While Jim Harbaugh stood in front of the media Saturday afternoon — and again on Monday — to declare that Michigan’s offense is “hitting their stride,” the numbers tell a different story.
Unless this is the Wolverines’ stride, in which case there’s a different conversation to be had. That’s beside the point.
What’s not is this: Josh Gattis came in with a plan to revolutionize Michigan’s offense and bring it into the modern era of college football. Through five games, the unit is down 51.7 yards and 7.2 points per game from a season ago, when it was roundly criticized as antiquated and inefficient.
Among the keys to changing it all — according to fifth-year senior left tackle Jon Runyan, one of few players to acknowledge the struggles — is increasing the number of explosive plays.
“That’s what this offense is all about, is being explosive,” said senior quarterback Shea Patterson, “and letting our playmakers go make plays.”
And yet, despite Patterson himself saying the offense is “right where we want to be,” as he did Tuesday evening, those plays have been near-impossible to come by.
According to defensive coordinator Don Brown, the Wolverines consider explosive plays to be runs of 12 or more yards or passes of 16 or more yards. In Saturday’s 10-3 win over Iowa, they had just two of each.
“We pride ourselves on explosive plays, and we know that we have a quota that we have to get and meet,” Runyan said. “And we didn’t meet that this week when we had two explosive run plays and two explosive pass plays. And that’s not gonna cut it if we’re gonna try to win against these teams.”
As Runyan acknowledges, Michigan managed to “somehow” win anyway. That somehow is its defense. The Wolverines, though, know their defense isn’t going to bail them out every time.
In September’s 35-14 loss at Wisconsin, that’s exactly what happened. The defense folded and the offense — billed as this team’s calling card all spring — managed just 14 points. Beneath it all was a pitiful, singular explosive play before the game was well out of hand late in the second half.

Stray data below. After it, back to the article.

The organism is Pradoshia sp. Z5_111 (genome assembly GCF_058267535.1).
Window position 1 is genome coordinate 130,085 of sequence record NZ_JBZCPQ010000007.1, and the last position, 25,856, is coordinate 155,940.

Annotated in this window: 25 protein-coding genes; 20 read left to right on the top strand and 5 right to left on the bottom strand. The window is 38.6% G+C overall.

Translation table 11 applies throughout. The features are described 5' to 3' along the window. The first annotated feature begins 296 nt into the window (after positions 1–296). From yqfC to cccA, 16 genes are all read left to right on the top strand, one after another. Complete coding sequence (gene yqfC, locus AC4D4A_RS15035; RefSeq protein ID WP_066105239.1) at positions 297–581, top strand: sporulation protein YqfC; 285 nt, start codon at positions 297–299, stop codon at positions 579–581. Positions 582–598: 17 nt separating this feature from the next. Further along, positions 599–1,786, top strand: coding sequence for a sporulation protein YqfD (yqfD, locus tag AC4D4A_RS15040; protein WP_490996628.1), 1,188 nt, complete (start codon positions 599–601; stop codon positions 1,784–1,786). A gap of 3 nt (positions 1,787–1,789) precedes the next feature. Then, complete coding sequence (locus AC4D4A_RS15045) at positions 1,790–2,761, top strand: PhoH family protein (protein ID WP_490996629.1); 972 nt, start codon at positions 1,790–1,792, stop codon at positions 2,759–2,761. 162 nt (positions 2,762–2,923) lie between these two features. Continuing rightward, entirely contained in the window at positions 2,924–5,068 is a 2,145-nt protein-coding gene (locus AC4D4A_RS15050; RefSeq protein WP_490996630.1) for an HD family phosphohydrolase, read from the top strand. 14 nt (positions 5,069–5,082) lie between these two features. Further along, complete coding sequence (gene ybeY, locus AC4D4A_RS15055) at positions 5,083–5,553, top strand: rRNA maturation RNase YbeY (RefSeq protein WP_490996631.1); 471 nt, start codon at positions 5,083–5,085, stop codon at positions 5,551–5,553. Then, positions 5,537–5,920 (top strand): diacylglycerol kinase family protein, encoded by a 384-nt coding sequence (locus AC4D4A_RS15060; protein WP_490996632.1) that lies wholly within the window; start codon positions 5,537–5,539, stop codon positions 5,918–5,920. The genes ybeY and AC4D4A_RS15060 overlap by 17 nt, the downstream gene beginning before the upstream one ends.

By the final whistle in Madison, Michigan had five explosive plays. Zero came on the ground.
“I feel like in the run game, explosive plays just come down to hand placement,” Runyan said. “Whether it’s by a guard keeping his block or myself or Jalen keeping our head inside the defender or where best we can find a seam.”
The blame, though, goes well beyond the offensive line. While Patterson said Tuesday that he’s content with his play so far, the numbers tell the story of a quarterback who hasn’t found the same success he did a year ago.
When junior wide receiver Donovan Peoples-Jones was asked about the lack of explosive plays, he said: “When I have an opportunity to touch the ball, gotta make an explosive play.” In three games since returning from injury, he has just three explosive plays — all against lowly Rutgers.
It all stands in direct contrast to Gattis’ grand offseason proclamations, when he told his team their 35.2 points per game wasn’t good enough and pointed out that the best teams in the country average at least 42, according to Runyan.
This year, that was his challenge for the Wolverines.
“And we did that against Rutgers,” Runyan said, before pausing. “Obviously didn’t do that against Wisconsin.”
He paused again.
“Or last game.”
So, despite his confident proclamations, when Patterson was asked whether explosive plays can help Michigan reach “the next level,” he could muster only one word.